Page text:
With Ice Cold, Tobak honors the ways in which Hip Hop displays a profound human trait: a desire to adorn ourselves whether it is with humble, Afrocentric leather medallions or ornate jewel-encrusted crowns. Weighing in 6.29 lbs, the oversize volume features 388 pages of glamour and glitz, the book is as sumptuous and luxurious as the story it chronicles. From its early days, following the lead of street legends during the height of the crack era to the elevation of Hip Hop into a multi-billion dollar global industry in its own right, Tobak has compiled a veritable treasure trove of Hip Hop history as seen through its love for diamonds, platinum, and gold.
Paying tribute to Black America’s singular ability to show up and show out, Ice Cold features essays from Slick Rick, A$AP Ferg, LL Cool J, Kevin “Coach K” Lee, and Pierre “P” Thomas that offer personal insights into the role jewels play in their lives. Slick Rick, who has carefully preserved his extensive collection, speaks about his pieces as his “superhero suit” and “a gift from ancestors who say on thrones and reigned with rings and rocks the size of ice cubes.”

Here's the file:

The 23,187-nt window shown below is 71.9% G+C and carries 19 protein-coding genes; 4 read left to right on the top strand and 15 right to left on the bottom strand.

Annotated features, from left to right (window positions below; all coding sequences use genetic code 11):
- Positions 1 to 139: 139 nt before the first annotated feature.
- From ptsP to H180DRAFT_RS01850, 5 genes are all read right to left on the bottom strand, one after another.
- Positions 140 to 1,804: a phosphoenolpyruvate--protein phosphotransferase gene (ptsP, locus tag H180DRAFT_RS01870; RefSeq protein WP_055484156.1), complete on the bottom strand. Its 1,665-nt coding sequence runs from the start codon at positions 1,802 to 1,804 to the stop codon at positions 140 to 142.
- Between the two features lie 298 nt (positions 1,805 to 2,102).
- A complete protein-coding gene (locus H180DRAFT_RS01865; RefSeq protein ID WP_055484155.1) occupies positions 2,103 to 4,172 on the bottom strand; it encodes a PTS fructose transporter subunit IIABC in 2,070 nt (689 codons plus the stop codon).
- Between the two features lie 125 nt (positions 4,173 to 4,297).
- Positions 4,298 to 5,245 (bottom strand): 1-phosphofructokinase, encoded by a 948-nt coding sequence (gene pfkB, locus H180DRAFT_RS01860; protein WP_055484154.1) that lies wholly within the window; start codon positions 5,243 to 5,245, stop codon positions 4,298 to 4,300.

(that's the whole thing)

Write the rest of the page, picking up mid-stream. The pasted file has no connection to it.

Today artists like Beyoncé and Jay-Z are working with Tiffany & Co., but back in the days it wasn’t always as so. “If you listened to early lyrics, you know there were only certain jewelers, just like certain fashion designers, that catered to the Hip Hop crowd,” Tobak says. “As it went on, there were moments that mirrored the fabric of Hip Hop music and culture, like when al the label chains started coming together and people were pledging allegiance to them, like with the Ruff Ryders chain.”